February 16, 2013

The Poisonwood Bible by Barbara Kingsolver

This book is one I've kind of sat and thought about for awhile.  Which usually means good things about a book.  And normally it does, but I bounced back and forth between liking this book and not caring for it at all.  But I think it had more to do with the writing than the subject matter for the most part.

When a brash commanding Reverend decides that he needs to be a Missionary, he forces his four children and wife to move out to the Congo with him where he starts preaching at the local people and expecting them to conform to his will.  There they must struggle to live in a way they are unaccustomed. to until something tragic happens.  And this tragedy will effect each of them in a different way and have them choose different courses for their lives.

Obviously, the father Nathan, is not a sympathetic character in this book.  The other characters can't stand him and he is portrayed as a tyrant.  But Kingsolver is also careful to throw in the bit about him being injured in the army in there.  It's well known that soldiers don't always come back the same person they left as in a war and it's quite a possibility that Nathan was changed in a way.  So it leaves it to the reader to see whether or not he actually is a sympathetic character when weighing everything that has happened to him.  The mother, Orleanna, I can't say I thought about much one way or the other.  She was squashed down by Nathan and I dare say it left her with her own world in her head.  Sure she took care of her kids, but there had to be some sort of escape for her and she does fade in and out in the book.  The daughters were all distinct although you had to like some more than others.  Rachel was too prissy and probably not a favorite of anyone.  Adah was strange and hard to connect to, although she got better as the book progressed.  Leah was probably the easiest character to become connected to, as she wanted to stand up for what she believed as right.  And Ruth May is a young child filled with curiosity.

There is a definitely stance on what Kingsolver believes in this book.  Her view on politics and Africa is expressly stated through the actions of her characters.  And she sheds a very sympathetic eye on the plight of Africa itself and a not so sympathetic tone with the foreign countries who mingle their affairs with it.  And it would appear that she had to have had a bad experience with a reverend or missionary with the true terror she makes Nathan.  Although there is a good missionary that appears in the book now and then.  The writing itself is what I had trouble with.  Kingsolver has a very poetic, descriptive way of writing and that's not the problem.  The problem is that there is just way too much of it in this book.  It could have easily been half this size and still told a good story.  But after awhile I had to put the book down just to take a break because it seemed repetitive.  And I enjoyed the latter half with the girls grown up than the previous half that detailed their first year in the Congo.  It was just too slow paced for me.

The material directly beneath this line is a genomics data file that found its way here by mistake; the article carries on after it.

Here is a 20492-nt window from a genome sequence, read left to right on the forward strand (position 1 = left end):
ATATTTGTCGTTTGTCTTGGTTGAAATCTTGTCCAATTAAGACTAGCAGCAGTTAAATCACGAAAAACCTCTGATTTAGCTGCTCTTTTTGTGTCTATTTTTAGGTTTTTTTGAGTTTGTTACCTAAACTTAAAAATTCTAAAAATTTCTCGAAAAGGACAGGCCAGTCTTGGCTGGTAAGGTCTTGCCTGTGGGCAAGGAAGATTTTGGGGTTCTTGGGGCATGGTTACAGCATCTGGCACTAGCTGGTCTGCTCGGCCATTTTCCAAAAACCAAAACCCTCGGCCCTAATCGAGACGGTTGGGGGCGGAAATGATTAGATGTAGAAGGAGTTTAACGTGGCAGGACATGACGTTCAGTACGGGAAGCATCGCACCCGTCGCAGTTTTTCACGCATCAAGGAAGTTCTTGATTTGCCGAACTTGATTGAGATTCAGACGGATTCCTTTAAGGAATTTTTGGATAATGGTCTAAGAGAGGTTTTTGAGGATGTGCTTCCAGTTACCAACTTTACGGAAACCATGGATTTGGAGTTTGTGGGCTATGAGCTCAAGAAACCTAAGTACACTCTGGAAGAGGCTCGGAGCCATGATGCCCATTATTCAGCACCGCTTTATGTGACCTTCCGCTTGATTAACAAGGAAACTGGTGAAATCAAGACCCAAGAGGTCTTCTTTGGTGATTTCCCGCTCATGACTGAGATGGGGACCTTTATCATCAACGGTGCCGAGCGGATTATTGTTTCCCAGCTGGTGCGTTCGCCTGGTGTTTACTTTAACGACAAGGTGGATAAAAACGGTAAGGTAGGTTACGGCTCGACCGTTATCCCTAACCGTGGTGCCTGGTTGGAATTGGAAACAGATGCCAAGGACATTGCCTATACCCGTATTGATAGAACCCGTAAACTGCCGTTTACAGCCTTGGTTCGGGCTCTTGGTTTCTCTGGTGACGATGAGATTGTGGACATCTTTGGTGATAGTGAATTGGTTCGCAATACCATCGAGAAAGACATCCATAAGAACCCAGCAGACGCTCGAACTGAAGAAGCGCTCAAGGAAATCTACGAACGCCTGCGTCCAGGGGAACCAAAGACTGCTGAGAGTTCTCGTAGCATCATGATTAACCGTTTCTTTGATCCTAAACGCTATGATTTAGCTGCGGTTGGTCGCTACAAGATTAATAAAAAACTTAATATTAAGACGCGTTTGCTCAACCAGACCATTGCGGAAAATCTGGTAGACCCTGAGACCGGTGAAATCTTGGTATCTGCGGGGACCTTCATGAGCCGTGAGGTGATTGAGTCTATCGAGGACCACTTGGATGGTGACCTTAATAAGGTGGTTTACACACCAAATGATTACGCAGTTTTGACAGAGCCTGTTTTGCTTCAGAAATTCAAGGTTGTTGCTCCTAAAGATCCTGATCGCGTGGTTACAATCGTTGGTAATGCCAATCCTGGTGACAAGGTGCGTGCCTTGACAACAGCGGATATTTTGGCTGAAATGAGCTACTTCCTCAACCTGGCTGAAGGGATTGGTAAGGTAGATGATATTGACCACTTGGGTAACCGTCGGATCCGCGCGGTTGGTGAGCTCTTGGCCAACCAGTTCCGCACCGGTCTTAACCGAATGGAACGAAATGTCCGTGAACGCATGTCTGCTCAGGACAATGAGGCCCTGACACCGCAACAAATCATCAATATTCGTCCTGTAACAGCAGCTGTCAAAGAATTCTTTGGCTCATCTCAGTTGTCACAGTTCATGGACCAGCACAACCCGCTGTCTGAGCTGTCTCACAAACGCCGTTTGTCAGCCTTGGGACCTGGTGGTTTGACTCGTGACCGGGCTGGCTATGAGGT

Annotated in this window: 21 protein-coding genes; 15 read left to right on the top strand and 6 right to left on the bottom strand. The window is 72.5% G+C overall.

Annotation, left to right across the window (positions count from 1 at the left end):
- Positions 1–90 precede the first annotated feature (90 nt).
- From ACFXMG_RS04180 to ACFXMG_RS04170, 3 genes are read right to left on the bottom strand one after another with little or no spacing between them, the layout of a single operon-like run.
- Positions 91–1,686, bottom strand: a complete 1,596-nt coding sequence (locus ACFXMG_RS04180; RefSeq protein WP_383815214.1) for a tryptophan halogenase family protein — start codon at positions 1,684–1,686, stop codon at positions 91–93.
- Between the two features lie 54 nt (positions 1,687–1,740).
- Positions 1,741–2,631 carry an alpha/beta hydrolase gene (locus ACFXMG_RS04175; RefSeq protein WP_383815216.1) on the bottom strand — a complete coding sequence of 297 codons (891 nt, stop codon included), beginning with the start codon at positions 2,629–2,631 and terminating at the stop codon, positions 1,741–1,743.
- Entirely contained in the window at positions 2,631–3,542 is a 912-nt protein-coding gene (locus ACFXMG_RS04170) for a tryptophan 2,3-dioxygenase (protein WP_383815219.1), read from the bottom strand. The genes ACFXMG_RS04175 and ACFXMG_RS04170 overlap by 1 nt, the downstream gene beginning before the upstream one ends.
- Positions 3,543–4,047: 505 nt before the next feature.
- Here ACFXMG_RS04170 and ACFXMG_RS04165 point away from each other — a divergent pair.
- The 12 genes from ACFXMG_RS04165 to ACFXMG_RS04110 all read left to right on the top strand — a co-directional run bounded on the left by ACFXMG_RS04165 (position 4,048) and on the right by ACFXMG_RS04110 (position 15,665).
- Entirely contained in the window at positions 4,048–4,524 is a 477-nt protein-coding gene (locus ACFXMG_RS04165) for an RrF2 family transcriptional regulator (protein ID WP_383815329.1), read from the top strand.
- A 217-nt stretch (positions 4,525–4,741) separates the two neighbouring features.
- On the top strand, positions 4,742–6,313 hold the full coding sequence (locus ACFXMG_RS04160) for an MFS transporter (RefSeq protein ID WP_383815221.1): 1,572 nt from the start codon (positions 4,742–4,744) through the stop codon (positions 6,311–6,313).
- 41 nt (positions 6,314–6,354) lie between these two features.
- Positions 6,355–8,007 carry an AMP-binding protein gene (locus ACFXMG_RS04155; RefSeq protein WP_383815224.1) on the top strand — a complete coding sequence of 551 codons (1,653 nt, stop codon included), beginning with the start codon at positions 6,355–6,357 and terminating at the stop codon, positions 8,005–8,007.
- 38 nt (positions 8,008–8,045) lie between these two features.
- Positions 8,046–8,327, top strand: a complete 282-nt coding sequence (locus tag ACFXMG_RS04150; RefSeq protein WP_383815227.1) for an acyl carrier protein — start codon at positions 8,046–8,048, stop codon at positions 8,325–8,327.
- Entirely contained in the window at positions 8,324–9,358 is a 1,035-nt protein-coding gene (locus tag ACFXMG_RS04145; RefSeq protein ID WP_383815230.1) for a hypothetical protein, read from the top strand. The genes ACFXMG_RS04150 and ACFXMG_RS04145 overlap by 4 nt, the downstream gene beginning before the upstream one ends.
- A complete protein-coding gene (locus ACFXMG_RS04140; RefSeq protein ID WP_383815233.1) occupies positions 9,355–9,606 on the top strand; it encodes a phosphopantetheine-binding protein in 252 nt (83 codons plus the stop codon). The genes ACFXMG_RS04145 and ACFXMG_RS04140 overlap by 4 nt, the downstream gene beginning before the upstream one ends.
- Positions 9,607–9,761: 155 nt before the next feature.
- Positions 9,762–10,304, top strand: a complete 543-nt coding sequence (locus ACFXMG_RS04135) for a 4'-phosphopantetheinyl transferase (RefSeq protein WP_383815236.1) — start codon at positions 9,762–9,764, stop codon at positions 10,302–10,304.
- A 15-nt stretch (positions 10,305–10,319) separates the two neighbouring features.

An interesting book and definitely one that you could tell the author did her research on.  I don't know much about the politics of the Congo/Zaire itself, but I'd hazard to guess that Kingsolver probably did adequate research there as well.  I think I still prefer her non-fiction though and would give this book a solid 3.5 stars.

The Poisonwood Bible
Copyright 1998
543 pages

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